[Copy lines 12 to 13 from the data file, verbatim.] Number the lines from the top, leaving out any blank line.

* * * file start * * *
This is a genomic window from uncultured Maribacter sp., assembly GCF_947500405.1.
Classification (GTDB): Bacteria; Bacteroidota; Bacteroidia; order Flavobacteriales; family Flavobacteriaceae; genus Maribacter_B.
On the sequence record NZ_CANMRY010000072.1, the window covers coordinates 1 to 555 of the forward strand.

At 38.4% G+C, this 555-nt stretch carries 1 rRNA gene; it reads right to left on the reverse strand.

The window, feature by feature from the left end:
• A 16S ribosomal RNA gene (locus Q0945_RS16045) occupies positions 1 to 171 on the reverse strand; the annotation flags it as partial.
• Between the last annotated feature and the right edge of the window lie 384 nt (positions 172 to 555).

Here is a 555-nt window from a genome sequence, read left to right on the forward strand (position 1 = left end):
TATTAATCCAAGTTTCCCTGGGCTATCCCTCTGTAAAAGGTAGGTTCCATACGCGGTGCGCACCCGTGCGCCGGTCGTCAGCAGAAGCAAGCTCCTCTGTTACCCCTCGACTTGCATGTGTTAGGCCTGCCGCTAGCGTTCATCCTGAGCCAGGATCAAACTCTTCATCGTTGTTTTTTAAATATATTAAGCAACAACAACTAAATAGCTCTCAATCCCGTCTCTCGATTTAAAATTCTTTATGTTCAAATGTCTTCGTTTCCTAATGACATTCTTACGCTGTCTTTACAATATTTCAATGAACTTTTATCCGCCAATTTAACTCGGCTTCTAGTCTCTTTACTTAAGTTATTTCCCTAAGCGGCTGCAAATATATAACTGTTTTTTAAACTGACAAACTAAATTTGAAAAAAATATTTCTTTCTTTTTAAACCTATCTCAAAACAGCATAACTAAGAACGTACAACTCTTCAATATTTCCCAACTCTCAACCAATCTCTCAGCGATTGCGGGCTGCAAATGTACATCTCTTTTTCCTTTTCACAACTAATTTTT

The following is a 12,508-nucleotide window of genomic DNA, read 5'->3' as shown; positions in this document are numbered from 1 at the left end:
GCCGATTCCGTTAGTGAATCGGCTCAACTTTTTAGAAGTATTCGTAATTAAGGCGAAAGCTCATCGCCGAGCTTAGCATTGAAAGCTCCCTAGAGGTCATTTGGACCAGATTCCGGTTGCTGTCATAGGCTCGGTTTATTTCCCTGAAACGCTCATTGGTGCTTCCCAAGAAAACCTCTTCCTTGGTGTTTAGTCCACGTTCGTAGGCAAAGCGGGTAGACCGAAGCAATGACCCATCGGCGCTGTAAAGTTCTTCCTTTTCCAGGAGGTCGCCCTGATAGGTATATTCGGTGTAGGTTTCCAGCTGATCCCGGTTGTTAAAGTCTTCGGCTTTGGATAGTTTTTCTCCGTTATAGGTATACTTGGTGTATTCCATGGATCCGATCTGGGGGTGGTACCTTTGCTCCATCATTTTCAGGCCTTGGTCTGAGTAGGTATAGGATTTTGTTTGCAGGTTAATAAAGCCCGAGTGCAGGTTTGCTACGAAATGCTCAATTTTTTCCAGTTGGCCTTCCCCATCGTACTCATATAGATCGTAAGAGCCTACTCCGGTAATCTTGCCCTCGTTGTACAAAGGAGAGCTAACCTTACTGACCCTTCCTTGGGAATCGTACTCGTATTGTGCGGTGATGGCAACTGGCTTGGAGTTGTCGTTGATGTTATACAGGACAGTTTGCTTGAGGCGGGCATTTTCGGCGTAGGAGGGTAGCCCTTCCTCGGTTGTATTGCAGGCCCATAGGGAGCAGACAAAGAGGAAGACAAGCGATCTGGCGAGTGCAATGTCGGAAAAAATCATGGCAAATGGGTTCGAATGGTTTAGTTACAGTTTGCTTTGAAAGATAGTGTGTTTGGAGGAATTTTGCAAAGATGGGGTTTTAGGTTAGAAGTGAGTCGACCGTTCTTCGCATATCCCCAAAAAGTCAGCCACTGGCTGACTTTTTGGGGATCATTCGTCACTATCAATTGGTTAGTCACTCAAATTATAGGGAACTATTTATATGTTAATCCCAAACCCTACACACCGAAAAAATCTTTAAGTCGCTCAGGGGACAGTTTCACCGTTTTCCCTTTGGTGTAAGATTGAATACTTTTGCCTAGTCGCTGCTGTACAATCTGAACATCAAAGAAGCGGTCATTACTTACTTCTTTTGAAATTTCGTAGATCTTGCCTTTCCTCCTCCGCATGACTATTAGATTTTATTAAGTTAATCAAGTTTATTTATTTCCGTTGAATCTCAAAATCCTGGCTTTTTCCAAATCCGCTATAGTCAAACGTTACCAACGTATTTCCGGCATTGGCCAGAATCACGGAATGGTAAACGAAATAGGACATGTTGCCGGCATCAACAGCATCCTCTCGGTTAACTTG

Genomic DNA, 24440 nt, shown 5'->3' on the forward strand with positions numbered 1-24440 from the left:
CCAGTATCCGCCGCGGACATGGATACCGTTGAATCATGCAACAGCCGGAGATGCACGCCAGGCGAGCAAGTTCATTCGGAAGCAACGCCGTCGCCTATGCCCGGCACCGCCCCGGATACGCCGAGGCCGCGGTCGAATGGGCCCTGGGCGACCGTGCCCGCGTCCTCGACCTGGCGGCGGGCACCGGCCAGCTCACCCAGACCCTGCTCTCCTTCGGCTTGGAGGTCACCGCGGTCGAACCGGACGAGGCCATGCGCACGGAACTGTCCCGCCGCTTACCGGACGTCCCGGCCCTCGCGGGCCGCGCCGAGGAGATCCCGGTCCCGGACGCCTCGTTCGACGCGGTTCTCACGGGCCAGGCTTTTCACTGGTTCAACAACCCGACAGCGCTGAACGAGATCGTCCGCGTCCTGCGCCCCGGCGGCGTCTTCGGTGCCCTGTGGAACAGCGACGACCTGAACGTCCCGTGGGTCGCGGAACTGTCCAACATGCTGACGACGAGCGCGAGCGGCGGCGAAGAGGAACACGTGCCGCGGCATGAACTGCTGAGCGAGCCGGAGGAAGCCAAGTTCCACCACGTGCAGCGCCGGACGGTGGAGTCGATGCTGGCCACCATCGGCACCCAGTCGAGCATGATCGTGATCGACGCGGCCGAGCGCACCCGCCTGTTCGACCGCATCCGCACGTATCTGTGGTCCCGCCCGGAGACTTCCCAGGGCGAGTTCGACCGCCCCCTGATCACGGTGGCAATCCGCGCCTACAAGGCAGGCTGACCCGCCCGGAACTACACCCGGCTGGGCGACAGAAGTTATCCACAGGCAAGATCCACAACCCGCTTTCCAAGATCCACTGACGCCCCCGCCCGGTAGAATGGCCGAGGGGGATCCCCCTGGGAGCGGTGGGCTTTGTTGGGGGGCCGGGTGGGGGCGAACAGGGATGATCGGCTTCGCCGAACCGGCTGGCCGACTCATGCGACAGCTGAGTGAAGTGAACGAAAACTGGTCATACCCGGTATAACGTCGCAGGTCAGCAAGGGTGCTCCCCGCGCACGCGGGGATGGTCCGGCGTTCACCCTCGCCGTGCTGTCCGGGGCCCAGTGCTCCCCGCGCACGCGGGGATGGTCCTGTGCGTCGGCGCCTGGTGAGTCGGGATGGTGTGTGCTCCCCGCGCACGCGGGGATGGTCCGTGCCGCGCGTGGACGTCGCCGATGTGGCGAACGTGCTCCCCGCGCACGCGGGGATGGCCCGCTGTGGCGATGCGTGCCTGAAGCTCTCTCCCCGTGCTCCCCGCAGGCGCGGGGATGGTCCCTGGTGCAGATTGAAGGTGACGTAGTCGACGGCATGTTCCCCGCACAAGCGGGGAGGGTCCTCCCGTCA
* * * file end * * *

Genomic DNA, 24440 nt, shown 5'->3' on the forward strand with positions numbered 1-24440 from the left:
CCAGTATCCGCCGCGGACATGGATACCGTTGAATCATGCAACAGCCGGAGATGCACGCCAGGCGAGCAAGTTCATTCGGAAGCAACGCCGTCGCCTATGCCCGGCACCGCCCCGGATACGCCGAGGCCGCGGTCGAATGGGCCCTGGGCGACCGTGCCCGCGTCCTCGACCTGGCGGCGGGCACCGGCCAGCTCACCCAGACCCTGCTCTCCTTCGGCTTGGAGGTCACCGCGGTCGAACCGGACGAGGCCATGCGCACGGAACTGTCCCGCCGCTTACCGGACGTCCCGGCCCTCGCGGGCCGCGCCGAGGAGATCCCGGTCCCGGACGCCTCGTTCGACGCGGTTCTCACGGGCCAGGCTTTTCACTGGTTCAACAACCCGACAGCGCTGAACGAGATCGTCCGCGTCCTGCGCCCCGGCGGCGTCTTCGGTGCCCTGTGGAACAGCGACGACCTGAACGTCCCGTGGGTCGCGGAACTGTCCAACATGCTGACGACGAGCGCGAGCGGCGGCGAAGAGGAACACGTGCCGCGGCATGAACTGCTGAGCGAGCCGGAGGAAGCCAAGTTCCACCACGTGCAGCGCCGGACGGTGGAGTCGATGCTGGCCACCATCGGCACCCAGTCGAGCATGATCGTGATCGACGCGGCCGAGCGCACCCGCCTGTTCGACCGCATCCGCACGTATCTGTGGTCCCGCCCGGAGACTTCCCAGGGCGAGTTCGACCGCCCCCTGATCACGGTGGCAATCCGCGCCTACAAGGCAGGCTGACCCGCCCGGAACTACACCCGGCTGGGCGACAGAAGTTATCCACAGGCAAGATCCACAACCCGCTTTCCAAGATCCACTGACGCCCCCGCCCGGTAGAATGGCCGAGGGGGATCCCCCTGGGAGCGGTGGGCTTTGTTGGGGGGCCGGGTGGGGGCGAACAGGGATGATCGGCTTCGCCGAACCGGCTGGCCGACTCATGCGACAGCTGAGTGAAGTGAACGAAAACTGGTCATACCCGGTATAACGTCGCAGGTCAGCAAGGGTGCTCCCCGCGCACGCGGGGATGGTCCGGCGTTCACCCTCGCCGTGCTGTCCGGGGCCCAGTGCTCCCCGCGCACGCGGGGATGGTCCTGTGCGTCGGCGCCTGGTGAGTCGGGATGGTGTGTGCTCCCCGCGCACGCGGGGATGGTCCGTGCCGCGCGTGGACGTCGCCGATGTGGCGAACGTGCTCCCCGCGCACGCGGGGATGGCCCGCTGTGGCGATGCGTGCCTGAAGCTCTCTCCCCGTGCTCCCCGCAGGCGCGGGGATGGTCCCTGGTGCAGATTGAAGGTGACGTAGTCGACGGCATGTTCCCCGCACAAGCGGGGAGGGTCCTCCCGTCA